The Dioula form an own Senufo Group with an Islamic background. Dioulas can be part of other sub-groups of the Senufo. Songuifolo Silué for example belonged to the Kafibele and was also a Dioula. He lived and worked in Sirasso, which is the Dioula name of the village, Solokaha is the Senufo name.
The Massa cult in the 1950 did destroy a lot of Senufo sculptures, it was not allowed to produce or have objects with a face. But masks and statues made after that time are carved in the old traditional style with the same symbolism, force and power.
As written in former articles about the Kpelié, in the last 150 years, the typical features didn't change in its fundamental style. But Kpeliés made by and for the Dioula group show a significant distinction, they are larger than the traditional Kpelié.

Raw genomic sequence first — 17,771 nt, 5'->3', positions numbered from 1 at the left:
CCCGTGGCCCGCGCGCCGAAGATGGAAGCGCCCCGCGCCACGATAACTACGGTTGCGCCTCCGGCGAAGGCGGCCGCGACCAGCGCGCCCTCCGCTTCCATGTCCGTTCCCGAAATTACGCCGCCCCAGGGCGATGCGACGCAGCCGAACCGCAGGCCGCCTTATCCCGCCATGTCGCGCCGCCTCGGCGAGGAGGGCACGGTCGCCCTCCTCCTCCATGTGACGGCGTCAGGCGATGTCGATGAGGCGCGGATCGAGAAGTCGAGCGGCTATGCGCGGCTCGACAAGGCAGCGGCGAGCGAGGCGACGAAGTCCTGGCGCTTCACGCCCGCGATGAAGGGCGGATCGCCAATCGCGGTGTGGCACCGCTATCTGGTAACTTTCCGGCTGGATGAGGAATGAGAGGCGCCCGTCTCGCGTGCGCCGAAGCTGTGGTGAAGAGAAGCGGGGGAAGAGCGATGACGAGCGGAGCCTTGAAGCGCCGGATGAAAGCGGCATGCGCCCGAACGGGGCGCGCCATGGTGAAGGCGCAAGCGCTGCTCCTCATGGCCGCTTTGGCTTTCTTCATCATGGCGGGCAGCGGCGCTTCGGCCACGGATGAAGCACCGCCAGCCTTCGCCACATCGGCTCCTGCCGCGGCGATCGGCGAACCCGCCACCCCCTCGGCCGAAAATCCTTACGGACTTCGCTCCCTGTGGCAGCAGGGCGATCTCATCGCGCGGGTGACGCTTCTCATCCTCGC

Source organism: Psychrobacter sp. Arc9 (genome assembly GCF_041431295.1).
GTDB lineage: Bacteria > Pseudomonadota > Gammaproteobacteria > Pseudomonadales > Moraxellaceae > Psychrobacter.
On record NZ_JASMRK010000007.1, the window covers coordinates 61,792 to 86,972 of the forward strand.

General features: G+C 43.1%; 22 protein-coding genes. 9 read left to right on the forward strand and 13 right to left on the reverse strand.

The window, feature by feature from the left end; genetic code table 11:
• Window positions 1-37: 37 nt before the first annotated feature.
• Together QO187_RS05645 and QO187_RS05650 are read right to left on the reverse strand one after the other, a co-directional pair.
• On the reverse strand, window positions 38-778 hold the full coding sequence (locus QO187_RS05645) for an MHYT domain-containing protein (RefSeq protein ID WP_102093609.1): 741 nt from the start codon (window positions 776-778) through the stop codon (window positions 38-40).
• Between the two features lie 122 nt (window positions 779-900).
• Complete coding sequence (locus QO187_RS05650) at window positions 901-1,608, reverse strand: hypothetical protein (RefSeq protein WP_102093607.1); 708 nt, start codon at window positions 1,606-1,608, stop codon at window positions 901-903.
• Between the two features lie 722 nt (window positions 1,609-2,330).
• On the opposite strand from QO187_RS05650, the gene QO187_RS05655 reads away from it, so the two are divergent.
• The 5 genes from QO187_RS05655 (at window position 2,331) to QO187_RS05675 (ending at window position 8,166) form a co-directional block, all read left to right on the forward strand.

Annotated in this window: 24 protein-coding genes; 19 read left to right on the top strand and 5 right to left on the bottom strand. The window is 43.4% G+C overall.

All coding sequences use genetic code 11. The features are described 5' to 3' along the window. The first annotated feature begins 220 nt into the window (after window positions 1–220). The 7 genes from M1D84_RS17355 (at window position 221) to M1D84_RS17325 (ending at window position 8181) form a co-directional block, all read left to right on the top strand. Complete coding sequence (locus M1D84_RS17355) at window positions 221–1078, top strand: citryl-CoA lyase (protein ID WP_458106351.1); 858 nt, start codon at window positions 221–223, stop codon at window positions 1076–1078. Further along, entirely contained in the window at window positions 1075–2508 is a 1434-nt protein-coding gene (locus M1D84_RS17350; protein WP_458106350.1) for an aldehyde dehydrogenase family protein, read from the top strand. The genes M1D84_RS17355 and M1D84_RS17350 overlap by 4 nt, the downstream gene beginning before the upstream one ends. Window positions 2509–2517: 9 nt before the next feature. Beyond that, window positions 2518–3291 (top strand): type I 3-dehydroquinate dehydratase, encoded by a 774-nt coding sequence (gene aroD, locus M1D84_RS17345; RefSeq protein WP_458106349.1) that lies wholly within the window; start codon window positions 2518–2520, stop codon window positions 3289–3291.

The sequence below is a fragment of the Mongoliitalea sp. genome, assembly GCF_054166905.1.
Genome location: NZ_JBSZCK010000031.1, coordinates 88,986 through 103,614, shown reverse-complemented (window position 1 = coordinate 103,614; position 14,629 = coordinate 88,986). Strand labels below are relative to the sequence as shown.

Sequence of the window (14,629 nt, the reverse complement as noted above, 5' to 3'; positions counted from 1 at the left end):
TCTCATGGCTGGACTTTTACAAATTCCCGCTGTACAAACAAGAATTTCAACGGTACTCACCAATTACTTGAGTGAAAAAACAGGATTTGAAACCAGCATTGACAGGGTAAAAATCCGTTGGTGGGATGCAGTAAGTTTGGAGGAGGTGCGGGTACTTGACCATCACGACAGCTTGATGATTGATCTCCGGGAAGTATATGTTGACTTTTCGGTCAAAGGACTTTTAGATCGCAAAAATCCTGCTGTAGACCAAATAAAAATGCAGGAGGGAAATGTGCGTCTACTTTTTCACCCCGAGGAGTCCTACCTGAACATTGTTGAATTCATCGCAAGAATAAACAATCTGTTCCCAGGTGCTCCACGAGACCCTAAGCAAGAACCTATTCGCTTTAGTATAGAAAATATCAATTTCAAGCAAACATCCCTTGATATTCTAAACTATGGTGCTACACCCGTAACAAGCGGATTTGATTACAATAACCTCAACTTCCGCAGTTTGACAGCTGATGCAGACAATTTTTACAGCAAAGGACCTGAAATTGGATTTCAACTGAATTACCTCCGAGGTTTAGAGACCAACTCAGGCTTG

The above shown mask, carved by Songuifolo Silué in his pure style, is evidently larger than other Kpeliés. But the minimal style has nothing to do with the size. Karl-Heinz Krieg did date this restored mask around 1960. Beside this authentic mask with traces of usage, two other masks are known. One is in the private Karl-Heinz Krieg collection and one is exhibited at the Museum für Völkerkunde in Hamburg, Germany.
Kpelié mask, carved by Songuifolo Silué, Fono from Sirasso. *1914 +1986. Time of creation around 1960.
31,5 x 19,5 x 8,0 cm, wood, partly restored. Collected by Karl-Heinz Krieg in the 1960ies.
- Wenn Neuordnung Ordnung schafft, Markus Ehrhard, pages 122 - 125.
- Kunst und Religion bei den Gbato-Senufo, Elfenbeinküste, Karl-Heinz Krieg und Wulf Lohse, page 46 - 49.
- Aus Afrika, Ahnen - Geister - Götter, Jürgen Zwernemann und Wulf Lohse, Seite 65 - 66.
- Hamburgisches Museum für Völkerkunde, page 14.
- Afrika Begegnung, aus der Sammlung Artur und Heidrun Elmer, page 67.
Copyright content and images by Markus Ehrhard